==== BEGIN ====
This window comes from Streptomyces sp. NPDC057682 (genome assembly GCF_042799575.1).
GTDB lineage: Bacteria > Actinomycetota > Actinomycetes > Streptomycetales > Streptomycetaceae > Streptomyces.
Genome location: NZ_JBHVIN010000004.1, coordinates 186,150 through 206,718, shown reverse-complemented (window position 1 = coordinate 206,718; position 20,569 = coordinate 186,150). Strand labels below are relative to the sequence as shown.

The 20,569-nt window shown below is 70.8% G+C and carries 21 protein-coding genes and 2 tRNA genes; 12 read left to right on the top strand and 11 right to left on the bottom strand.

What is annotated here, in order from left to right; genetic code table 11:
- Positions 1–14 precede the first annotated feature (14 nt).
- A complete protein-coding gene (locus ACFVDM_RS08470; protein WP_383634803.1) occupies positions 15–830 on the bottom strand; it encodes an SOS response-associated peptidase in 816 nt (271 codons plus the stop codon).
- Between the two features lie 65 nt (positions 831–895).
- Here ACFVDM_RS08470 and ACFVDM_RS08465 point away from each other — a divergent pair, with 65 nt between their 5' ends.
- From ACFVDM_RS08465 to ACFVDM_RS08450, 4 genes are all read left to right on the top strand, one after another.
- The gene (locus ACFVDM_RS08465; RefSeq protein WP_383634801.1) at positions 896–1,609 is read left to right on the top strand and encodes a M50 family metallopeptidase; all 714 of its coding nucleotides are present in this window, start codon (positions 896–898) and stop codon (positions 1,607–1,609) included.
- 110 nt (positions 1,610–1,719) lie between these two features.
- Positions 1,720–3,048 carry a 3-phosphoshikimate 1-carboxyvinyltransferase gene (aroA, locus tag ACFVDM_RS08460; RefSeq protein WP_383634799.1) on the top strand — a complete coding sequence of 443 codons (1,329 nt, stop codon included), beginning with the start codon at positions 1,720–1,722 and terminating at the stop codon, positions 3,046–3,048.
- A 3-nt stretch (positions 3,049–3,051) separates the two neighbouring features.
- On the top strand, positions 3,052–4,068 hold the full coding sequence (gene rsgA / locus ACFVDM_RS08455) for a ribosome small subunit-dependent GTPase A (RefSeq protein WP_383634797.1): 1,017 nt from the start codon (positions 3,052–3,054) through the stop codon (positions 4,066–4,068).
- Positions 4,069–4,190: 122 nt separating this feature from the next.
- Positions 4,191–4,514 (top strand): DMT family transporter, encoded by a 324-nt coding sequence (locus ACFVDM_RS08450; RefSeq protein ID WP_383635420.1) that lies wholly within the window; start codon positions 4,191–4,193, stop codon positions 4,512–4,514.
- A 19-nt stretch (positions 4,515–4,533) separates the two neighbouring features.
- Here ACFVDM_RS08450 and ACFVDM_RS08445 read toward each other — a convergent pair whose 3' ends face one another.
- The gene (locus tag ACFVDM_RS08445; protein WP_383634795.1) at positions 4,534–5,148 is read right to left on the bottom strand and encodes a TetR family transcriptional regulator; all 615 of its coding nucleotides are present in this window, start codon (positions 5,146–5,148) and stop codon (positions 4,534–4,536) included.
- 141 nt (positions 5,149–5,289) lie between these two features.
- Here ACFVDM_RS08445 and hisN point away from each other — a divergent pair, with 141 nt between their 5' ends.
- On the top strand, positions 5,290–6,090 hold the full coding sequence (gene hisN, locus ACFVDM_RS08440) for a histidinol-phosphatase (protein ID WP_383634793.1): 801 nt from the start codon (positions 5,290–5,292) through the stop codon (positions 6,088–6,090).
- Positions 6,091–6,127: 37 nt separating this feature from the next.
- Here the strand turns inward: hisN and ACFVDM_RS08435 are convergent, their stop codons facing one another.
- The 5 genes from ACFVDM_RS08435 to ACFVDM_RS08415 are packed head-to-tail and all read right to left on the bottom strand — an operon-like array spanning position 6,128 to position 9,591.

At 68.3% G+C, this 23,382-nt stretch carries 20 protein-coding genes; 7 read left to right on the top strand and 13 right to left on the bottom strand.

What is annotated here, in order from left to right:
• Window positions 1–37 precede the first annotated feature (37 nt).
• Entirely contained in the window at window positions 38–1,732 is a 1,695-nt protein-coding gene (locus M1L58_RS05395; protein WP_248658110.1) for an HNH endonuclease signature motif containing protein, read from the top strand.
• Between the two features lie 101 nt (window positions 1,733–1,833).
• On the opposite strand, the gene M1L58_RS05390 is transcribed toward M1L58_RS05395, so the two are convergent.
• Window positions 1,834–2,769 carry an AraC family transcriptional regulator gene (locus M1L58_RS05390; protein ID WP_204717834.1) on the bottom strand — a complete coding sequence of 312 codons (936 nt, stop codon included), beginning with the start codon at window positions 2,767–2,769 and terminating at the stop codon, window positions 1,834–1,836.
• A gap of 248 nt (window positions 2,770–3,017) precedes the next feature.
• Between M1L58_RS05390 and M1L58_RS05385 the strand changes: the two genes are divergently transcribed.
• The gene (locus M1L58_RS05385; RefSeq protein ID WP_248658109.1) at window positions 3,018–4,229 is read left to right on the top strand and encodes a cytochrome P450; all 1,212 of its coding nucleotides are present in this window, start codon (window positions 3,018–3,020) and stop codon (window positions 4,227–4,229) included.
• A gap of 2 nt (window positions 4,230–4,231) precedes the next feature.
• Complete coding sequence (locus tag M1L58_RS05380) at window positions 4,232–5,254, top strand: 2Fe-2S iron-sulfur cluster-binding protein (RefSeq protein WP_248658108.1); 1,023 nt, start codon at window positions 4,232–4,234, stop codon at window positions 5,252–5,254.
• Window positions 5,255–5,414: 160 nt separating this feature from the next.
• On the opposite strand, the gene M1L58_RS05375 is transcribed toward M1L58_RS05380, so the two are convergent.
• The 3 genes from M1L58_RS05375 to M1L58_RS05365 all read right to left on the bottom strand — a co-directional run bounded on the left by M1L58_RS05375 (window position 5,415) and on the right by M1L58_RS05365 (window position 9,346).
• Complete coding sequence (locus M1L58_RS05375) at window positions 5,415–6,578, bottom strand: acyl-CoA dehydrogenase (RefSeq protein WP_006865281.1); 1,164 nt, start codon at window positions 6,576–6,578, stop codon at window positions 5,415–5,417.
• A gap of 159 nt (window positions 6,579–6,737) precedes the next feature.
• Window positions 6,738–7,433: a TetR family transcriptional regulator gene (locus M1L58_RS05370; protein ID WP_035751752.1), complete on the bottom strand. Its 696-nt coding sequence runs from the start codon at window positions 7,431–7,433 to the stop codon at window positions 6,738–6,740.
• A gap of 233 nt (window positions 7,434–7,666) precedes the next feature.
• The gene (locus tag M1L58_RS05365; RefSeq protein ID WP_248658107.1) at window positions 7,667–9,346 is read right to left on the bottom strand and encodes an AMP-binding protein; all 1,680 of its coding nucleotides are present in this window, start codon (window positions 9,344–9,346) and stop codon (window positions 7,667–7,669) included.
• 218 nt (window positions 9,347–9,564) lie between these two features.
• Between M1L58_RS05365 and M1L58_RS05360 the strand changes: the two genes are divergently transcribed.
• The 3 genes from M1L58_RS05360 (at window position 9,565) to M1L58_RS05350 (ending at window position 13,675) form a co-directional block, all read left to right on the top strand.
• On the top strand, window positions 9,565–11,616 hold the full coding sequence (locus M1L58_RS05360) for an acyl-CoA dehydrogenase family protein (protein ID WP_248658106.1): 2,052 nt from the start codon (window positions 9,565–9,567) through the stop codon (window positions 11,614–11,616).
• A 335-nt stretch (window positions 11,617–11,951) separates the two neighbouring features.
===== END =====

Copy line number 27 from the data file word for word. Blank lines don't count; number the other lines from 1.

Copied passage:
At 68.3% G+C, this 23,382-nt stretch carries 20 protein-coding genes; 7 read left to right on the top strand and 13 right to left on the bottom strand.